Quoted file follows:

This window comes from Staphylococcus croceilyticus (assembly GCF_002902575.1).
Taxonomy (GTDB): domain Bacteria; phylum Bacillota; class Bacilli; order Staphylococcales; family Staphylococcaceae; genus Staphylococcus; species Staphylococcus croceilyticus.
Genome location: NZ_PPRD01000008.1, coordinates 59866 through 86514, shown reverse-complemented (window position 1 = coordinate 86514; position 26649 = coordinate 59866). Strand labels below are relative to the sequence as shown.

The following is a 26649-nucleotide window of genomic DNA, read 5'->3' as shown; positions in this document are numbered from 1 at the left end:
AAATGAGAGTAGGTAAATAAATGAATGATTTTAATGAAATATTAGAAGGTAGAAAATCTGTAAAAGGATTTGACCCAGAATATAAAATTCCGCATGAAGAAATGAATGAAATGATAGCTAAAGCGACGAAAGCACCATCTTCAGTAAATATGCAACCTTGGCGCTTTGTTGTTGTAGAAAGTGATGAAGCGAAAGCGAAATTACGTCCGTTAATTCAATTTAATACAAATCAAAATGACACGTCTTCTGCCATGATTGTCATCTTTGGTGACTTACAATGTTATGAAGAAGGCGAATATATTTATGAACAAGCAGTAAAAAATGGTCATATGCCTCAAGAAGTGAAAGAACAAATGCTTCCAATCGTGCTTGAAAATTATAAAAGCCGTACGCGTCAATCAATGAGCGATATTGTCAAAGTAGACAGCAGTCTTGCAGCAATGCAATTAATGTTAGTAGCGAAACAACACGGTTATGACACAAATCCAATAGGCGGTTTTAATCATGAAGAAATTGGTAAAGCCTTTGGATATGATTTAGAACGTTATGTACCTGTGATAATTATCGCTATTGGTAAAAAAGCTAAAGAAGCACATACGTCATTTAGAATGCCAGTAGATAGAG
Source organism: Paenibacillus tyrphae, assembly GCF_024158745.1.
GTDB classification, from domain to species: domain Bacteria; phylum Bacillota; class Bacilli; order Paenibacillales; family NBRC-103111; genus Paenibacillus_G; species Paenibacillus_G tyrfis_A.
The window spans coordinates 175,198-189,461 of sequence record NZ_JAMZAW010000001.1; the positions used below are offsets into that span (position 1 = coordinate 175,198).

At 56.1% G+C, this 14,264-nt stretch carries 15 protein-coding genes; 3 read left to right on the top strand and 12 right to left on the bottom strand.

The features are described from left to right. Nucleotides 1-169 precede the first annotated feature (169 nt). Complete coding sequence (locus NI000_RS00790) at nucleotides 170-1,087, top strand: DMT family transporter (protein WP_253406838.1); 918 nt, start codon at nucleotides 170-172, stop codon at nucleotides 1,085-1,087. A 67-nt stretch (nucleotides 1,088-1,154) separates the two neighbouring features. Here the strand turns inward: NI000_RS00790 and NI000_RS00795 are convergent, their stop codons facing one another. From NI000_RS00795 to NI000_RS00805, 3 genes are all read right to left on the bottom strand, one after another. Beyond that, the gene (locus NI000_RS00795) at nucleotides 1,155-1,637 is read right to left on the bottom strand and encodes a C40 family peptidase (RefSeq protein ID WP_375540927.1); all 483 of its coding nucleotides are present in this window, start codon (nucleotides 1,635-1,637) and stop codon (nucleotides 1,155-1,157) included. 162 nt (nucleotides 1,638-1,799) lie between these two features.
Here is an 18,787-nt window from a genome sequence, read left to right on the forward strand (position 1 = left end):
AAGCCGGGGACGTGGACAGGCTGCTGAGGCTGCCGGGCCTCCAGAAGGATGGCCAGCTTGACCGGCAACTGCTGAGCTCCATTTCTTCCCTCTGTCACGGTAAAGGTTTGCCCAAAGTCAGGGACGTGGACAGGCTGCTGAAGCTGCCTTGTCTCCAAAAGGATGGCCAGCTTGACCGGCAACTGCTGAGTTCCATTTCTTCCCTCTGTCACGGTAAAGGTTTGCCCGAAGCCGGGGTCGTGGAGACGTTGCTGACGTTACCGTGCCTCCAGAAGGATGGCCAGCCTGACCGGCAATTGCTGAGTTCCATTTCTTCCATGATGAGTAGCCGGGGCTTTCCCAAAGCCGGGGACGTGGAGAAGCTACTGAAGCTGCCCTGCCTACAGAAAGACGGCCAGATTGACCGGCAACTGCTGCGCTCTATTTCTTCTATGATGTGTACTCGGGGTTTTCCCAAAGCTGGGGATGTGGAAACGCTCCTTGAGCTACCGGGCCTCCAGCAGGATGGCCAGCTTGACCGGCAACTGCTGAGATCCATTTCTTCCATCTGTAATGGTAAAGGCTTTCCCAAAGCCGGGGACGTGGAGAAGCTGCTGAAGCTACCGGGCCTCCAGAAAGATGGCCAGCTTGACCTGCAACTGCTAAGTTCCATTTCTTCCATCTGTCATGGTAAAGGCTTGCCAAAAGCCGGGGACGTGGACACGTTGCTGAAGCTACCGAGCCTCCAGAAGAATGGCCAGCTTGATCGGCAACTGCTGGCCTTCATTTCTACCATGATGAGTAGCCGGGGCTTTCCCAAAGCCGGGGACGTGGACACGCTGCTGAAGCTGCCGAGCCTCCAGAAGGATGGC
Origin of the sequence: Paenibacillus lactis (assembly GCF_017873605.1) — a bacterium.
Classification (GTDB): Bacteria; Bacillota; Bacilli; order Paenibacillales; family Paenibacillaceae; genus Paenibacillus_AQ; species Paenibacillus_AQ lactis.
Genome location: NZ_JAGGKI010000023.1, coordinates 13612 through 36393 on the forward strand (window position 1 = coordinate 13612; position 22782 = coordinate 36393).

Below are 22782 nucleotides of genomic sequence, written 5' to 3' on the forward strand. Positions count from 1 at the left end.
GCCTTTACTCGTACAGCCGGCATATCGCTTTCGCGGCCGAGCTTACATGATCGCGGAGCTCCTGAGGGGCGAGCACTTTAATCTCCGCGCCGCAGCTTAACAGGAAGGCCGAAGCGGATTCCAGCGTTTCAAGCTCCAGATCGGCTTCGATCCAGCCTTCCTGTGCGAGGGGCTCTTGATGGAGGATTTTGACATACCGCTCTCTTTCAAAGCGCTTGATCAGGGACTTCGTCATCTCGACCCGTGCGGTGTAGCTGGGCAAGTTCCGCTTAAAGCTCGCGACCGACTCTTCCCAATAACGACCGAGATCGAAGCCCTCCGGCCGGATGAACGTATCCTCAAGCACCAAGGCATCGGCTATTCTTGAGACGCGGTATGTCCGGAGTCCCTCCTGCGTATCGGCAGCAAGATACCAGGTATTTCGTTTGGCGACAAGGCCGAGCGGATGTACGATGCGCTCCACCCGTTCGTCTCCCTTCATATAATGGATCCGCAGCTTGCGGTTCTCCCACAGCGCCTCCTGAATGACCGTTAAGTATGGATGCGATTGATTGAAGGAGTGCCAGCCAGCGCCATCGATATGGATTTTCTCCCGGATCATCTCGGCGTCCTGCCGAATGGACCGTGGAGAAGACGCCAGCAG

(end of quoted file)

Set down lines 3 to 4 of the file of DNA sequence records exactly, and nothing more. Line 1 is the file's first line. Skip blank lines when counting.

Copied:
Genome location: NZ_PPRD01000008.1, coordinates 59866 through 86514, shown reverse-complemented (window position 1 = coordinate 86514; position 26649 = coordinate 59866). Strand labels below are relative to the sequence as shown.

The following is a 26649-nucleotide window of genomic DNA, read 5'->3' as shown; positions in this document are numbered from 1 at the left end: